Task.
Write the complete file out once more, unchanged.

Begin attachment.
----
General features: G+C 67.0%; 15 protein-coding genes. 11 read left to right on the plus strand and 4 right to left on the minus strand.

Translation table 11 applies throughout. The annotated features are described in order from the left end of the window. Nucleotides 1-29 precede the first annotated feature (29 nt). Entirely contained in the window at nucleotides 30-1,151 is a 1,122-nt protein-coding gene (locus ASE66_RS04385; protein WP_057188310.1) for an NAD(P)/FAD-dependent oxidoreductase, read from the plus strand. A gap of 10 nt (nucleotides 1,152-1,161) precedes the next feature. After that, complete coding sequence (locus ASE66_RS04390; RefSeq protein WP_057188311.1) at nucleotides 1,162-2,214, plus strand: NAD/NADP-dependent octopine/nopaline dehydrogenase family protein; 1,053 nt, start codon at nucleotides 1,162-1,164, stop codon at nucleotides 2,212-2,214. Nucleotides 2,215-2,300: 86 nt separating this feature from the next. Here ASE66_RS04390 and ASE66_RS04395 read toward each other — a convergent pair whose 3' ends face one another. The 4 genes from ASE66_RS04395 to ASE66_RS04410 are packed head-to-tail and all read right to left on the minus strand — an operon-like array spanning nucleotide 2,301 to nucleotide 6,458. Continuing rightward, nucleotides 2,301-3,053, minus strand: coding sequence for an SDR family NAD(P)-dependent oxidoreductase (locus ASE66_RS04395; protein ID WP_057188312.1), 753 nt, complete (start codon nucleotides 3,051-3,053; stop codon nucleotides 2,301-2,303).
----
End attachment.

General features: G+C 67.0%; 15 protein-coding genes. 11 read left to right on the plus strand and 4 right to left on the minus strand.

Translation table 11 applies throughout. The annotated features are described in order from the left end of the window. Nucleotides 1-29 precede the first annotated feature (29 nt). Entirely contained in the window at nucleotides 30-1,151 is a 1,122-nt protein-coding gene (locus ASE66_RS04385; protein WP_057188310.1) for an NAD(P)/FAD-dependent oxidoreductase, read from the plus strand. A gap of 10 nt (nucleotides 1,152-1,161) precedes the next feature. After that, complete coding sequence (locus ASE66_RS04390; RefSeq protein WP_057188311.1) at nucleotides 1,162-2,214, plus strand: NAD/NADP-dependent octopine/nopaline dehydrogenase family protein; 1,053 nt, start codon at nucleotides 1,162-1,164, stop codon at nucleotides 2,212-2,214. Nucleotides 2,215-2,300: 86 nt separating this feature from the next. Here ASE66_RS04390 and ASE66_RS04395 read toward each other — a convergent pair whose 3' ends face one another. The 4 genes from ASE66_RS04395 to ASE66_RS04410 are packed head-to-tail and all read right to left on the minus strand — an operon-like array spanning nucleotide 2,301 to nucleotide 6,458. Continuing rightward, nucleotides 2,301-3,053, minus strand: coding sequence for an SDR family NAD(P)-dependent oxidoreductase (locus ASE66_RS04395; protein ID WP_057188312.1), 753 nt, complete (start codon nucleotides 3,051-3,053; stop codon nucleotides 2,301-2,303).